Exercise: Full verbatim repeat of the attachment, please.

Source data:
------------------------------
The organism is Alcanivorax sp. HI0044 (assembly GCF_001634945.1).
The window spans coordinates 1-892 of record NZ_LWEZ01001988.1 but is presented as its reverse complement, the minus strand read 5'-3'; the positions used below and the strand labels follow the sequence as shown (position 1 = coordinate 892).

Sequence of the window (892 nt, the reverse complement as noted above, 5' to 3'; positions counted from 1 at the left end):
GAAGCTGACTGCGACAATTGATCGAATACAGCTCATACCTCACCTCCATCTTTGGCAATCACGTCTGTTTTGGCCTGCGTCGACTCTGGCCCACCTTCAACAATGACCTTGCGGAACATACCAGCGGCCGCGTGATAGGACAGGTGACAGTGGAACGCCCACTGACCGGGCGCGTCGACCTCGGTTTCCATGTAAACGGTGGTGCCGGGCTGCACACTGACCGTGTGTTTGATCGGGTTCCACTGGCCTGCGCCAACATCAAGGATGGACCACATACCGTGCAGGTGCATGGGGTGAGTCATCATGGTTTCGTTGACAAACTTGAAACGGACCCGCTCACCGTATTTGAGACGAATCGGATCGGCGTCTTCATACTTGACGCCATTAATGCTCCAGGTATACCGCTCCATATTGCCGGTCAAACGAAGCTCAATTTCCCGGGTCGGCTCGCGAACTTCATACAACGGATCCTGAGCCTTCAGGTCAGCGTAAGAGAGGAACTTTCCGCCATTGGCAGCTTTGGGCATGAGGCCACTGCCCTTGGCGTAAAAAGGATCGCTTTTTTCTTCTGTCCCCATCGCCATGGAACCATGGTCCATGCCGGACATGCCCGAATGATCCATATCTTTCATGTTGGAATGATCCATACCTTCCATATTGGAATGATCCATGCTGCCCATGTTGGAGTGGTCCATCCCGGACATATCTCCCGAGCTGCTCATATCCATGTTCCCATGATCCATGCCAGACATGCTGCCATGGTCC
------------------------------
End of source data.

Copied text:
The organism is Alcanivorax sp. HI0044 (assembly GCF_001634945.1).
The window spans coordinates 1-892 of record NZ_LWEZ01001988.1 but is presented as its reverse complement, the minus strand read 5'-3'; the positions used below and the strand labels follow the sequence as shown (position 1 = coordinate 892).

Sequence of the window (892 nt, the reverse complement as noted above, 5' to 3'; positions counted from 1 at the left end):
GAAGCTGACTGCGACAATTGATCGAATACAGCTCATACCTCACCTCCATCTTTGGCAATCACGTCTGTTTTGGCCTGCGTCGACTCTGGCCCACCTTCAACAATGACCTTGCGGAACATACCAGCGGCCGCGTGATAGGACAGGTGACAGTGGAACGCCCACTGACCGGGCGCGTCGACCTCGGTTTCCATGTAAACGGTGGTGCCGGGCTGCACACTGACCGTGTGTTTGATCGGGTTCCACTGGCCTGCGCCAACATCAAGGATGGACCACATACCGTGCAGGTGCATGGGGTGAGTCATCATGGTTTCGTTGACAAACTTGAAACGGACCCGCTCACCGTATTTGAGACGAATCGGATCGGCGTCTTCATACTTGACGCCATTAATGCTCCAGGTATACCGCTCCATATTGCCGGTCAAACGAAGCTCAATTTCCCGGGTCGGCTCGCGAACTTCATACAACGGATCCTGAGCCTTCAGGTCAGCGTAAGAGAGGAACTTTCCGCCATTGGCAGCTTTGGGCATGAGGCCACTGCCCTTGGCGTAAAAAGGATCGCTTTTTTCTTCTGTCCCCATCGCCATGGAACCATGGTCCATGCCGGACATGCCCGAATGATCCATATCTTTCATGTTGGAATGATCCATACCTTCCATATTGGAATGATCCATGCTGCCCATGTTGGAGTGGTCCATCCCGGACATATCTCCCGAGCTGCTCATATCCATGTTCCCATGATCCATGCCAGACATGCTGCCATGGTCC